Powered by MOMENTUM MEDIA
the adviser logo
Compliance

Mutuals escaping ‘vicious cycle’ in merger mania: S&P

by Sarah Simpkins6 minute read

The rise in consolidation among mutual lenders has reflected changing attitudes from management amid escalated margin pressures, according to analysts.

In the past month, two mergers have been declared in the mutual sector, between Newcastle Permanent and Greater Bank; and Heritage Bank and People’s Choice.

To continue reading the rest of this article, create a free account
Already have an account? Sign in

There has already been a developing, long-term trend of consolidation among mutual banks, but S&P Global believes the newly announced deals stand out and reflect an overarching change in banking.

Newcastle Permanent, which holds a $9.1 billion loan book, and Greater Bank, with its $5.5 billion, would overtake Great Southern Bank’s $13.5 billion as the mutual with the largest market share, with a combined $14.6 billion.

Advertisement
Advertisement

People’s Choice on the other hand, is currently the second-largest mutual lender behind Great Southern Bank, holding $8.1 billion in loans.

S&P associate of financial institution ratings Riley Michel explained there have been few deals of similar scale in the sector, which shows that among other factors, margin headwinds are likely to persist amid rising costs for technology maintenance and regulation.

“For the large majority of mutuals, their higher costs translate into lower returns,” Mr Michel said.

“For mutuals with high cost bases, we see mergers as being a really compelling proposition and realising efficiency through scale would help mutuals create room for more investment in product service and ultimately, further operating efficiencies.”

S&P has forecast that the consolidation wave will accelerate over the next two years.

Mergers are expected to present the most benefit to mutual banks, plagued by high costs that cut into their profits. With more profitability comes more flexibility around pricing and the ability to invest more into offerings and services, Mr Michel said.

“We see scale as one important way that mutuals can avoid… the vicious cycle of weak earnings, lagging investment and ultimately avoid a product or service that loses appeal with the member base,” he said.

Similarly, Mark Symes, associate for Financial Institutions Ratings added the costs of operating high-cost structures and updating outdated legacy core banking systems will require many players to consider whether they invest in new technology or seek an already tooled up partner.

For a bank looking to invest in its own technology, the process can not only be expensive, but also “increase operating risks”, Mr Symes warned.

“Under the second scenario, the merger becomes a technology play rather than based purely on size and scale,” he said.

Greater Bank chief executive Scott Morgan has also warned that the future viability of mutual banks is under threat given the growing costs of technology.

APRA also previously told mutual banks that they may need to prepare to merge, should they face severe financial stress.

Further, S&P associates believe the two recent mergers show a shift in thinking from leadership teams.

“The boards and management teams of mutuals now have… greater skills and are more commercially focused than in the past,” S&P associate for financial institution ratings, Nico De Lange said.

“And because of this, they… have a more forward looking mindset compared to historical considerations, such as relinquishing control. That is becoming less of an immediate barrier to mergers.”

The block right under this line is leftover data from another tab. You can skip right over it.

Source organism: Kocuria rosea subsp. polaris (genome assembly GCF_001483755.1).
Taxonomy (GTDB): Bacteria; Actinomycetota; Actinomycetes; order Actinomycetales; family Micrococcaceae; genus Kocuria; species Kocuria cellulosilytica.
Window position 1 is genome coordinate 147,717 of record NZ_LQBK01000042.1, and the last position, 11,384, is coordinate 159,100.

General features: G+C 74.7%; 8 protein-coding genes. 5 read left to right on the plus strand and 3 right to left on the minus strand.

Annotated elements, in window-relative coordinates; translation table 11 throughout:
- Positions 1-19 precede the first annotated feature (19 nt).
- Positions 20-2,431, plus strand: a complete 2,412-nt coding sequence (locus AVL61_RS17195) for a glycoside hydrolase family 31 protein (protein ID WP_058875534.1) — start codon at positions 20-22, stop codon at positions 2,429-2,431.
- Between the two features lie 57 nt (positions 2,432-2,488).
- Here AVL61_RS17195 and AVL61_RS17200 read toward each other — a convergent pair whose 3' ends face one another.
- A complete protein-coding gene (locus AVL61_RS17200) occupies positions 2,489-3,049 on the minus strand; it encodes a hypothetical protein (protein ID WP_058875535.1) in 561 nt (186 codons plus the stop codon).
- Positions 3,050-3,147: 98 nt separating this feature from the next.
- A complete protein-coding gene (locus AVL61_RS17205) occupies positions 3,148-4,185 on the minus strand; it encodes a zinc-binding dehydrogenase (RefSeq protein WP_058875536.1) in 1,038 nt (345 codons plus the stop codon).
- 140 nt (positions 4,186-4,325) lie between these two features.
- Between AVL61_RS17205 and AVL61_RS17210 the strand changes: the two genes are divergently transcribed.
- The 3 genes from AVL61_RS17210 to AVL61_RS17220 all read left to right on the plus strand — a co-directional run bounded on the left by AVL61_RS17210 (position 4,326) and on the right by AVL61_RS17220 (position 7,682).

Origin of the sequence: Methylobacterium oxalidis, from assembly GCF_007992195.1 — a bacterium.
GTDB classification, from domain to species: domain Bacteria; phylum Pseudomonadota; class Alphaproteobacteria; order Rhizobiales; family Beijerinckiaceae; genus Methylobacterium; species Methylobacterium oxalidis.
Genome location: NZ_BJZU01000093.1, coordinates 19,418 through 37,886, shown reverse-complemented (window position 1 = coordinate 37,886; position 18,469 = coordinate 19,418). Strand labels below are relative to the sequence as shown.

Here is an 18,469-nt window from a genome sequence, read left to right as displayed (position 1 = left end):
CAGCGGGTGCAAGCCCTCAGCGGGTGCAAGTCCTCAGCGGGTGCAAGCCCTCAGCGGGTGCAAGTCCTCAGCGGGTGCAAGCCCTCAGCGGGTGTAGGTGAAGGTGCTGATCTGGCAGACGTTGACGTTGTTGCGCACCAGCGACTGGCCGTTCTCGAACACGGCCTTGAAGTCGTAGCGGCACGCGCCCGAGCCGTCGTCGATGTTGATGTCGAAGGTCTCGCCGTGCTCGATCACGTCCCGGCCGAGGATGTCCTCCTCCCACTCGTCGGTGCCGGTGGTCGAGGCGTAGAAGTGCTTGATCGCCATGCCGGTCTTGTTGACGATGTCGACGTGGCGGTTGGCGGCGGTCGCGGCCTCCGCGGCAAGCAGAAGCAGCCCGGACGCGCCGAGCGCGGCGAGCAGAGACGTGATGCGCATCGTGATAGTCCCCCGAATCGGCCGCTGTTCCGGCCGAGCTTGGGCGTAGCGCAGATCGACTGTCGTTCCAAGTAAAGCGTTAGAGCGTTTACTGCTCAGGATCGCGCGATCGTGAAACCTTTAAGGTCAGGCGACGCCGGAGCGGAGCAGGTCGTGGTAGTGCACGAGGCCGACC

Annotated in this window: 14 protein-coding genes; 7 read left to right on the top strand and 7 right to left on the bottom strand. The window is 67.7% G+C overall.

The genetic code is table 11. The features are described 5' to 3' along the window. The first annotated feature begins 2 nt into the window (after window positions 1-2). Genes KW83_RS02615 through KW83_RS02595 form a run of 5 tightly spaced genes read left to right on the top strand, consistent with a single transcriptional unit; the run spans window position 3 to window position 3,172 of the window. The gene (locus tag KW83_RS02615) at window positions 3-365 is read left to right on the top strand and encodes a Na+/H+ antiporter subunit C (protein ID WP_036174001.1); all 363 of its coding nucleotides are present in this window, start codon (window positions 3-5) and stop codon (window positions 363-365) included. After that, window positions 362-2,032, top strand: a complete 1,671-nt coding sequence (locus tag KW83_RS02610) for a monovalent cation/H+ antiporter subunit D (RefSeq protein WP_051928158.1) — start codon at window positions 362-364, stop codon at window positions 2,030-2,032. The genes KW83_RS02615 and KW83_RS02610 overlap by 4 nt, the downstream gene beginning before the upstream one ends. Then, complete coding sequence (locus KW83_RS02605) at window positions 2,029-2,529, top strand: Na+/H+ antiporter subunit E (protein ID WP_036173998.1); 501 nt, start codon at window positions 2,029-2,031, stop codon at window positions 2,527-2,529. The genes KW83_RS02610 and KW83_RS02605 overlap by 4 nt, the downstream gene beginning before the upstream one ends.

While such deals will shape the mutual subsector, they are unlikely to boost the lenders’ competitive position against that of regional or major banks, Mr De Lange noted.

“The banking landscape is dominated by the Australian major banks. Their competitive position is extremely strong, their business positions are strong, their market share of residential mortgage lending activities is nexus,” he said.

“Within this landscape, the mutual banks… even a merged entity, will still remain a small player. Also compared to, for instance, regional banks, there is still a bit of a steep change that needs to happen for a mutual or a merged entity to get to the strength or the competitive position of a regional bank.”

The Adviser explored the wave of mergers washing through mutual lenders in its August issue.

Pulse Credit Union and Teachers Mutual Bank Ltd also recently signalled they were edging closer to joining forces, after gaining approval from APRA.

[Related: Broker, big 4 dynamics shift benefits smaller banks: Auswide]

Mutuals escaping ‘vicious cycle’ in merger mania: S&P
handshake
TheAdviser logo
handshake

Sarah Simpkins

Sarah Simpkins

AUTHOR

Sarah Simpkins is the news editor across Mortgage Business and The Adviser.

JOIN THE DISCUSSION

You need to be a member to post comments. Register for free today

MORE FROM THE ADVISER

mark lewis fast ta llosc4

In Memoriam: Mark Lewis, 1963–2022

Mark Lewis passed away on Saturday (13 August). Mr Lewis was a well-known identity in the third-party broker...

READ MORE
anthony waldron mortgage choice ta ithtxm

Broker expertise key for securing right loan: Mortgage Choice

The data, which is derived from a June survey of 1,002 broker customers and conducted by Honeycomb Strategy,...

READ MORE
Mark Bouris new ifa

Brokers need to focus on the ‘value-add’: Mark Bouris

With competition among brokers increasing as the number of brokers rises – coupled with the fact that fewer...

READ MORE
magazine
Read the latest issue of The Adviser magazine!
The Adviser is the number one magazine for Australia's finance and mortgage brokers. The publications delivers news, analysis, business intelligence, sales and marketing strategies, research and key target reports to an audience of professional mortgage and finance brokers
Read more